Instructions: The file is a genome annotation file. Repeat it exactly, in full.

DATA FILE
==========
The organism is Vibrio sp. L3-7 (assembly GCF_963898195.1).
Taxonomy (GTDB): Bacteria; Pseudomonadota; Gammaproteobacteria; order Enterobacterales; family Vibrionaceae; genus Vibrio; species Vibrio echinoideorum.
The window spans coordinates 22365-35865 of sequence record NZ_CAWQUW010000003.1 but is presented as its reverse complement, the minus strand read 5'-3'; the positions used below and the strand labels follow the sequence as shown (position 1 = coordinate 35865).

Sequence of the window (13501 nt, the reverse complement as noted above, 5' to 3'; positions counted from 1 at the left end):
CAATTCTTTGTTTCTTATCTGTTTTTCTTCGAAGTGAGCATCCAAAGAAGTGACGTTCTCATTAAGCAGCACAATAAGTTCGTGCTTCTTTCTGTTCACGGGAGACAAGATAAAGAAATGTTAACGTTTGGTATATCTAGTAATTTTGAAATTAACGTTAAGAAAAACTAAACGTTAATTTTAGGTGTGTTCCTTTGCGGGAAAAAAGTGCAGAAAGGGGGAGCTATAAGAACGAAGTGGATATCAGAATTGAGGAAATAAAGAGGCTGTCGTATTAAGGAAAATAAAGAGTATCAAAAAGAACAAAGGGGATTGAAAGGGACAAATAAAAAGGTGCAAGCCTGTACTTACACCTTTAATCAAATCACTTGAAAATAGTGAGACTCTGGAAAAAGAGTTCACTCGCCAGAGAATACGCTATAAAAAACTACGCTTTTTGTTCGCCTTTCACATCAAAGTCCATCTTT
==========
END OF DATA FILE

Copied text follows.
The organism is Vibrio sp. L3-7 (assembly GCF_963898195.1).
Taxonomy (GTDB): Bacteria; Pseudomonadota; Gammaproteobacteria; order Enterobacterales; family Vibrionaceae; genus Vibrio; species Vibrio echinoideorum.
The window spans coordinates 22365-35865 of sequence record NZ_CAWQUW010000003.1 but is presented as its reverse complement, the minus strand read 5'-3'; the positions used below and the strand labels follow the sequence as shown (position 1 = coordinate 35865).

Sequence of the window (13501 nt, the reverse complement as noted above, 5' to 3'; positions counted from 1 at the left end):
CAATTCTTTGTTTCTTATCTGTTTTTCTTCGAAGTGAGCATCCAAAGAAGTGACGTTCTCATTAAGCAGCACAATAAGTTCGTGCTTCTTTCTGTTCACGGGAGACAAGATAAAGAAATGTTAACGTTTGGTATATCTAGTAATTTTGAAATTAACGTTAAGAAAAACTAAACGTTAATTTTAGGTGTGTTCCTTTGCGGGAAAAAAGTGCAGAAAGGGGGAGCTATAAGAACGAAGTGGATATCAGAATTGAGGAAATAAAGAGGCTGTCGTATTAAGGAAAATAAAGAGTATCAAAAAGAACAAAGGGGATTGAAAGGGACAAATAAAAAGGTGCAAGCCTGTACTTACACCTTTAATCAAATCACTTGAAAATAGTGAGACTCTGGAAAAAGAGTTCACTCGCCAGAGAATACGCTATAAAAAACTACGCTTTTTGTTCGCCTTTCACATCAAAGTCCATCTTT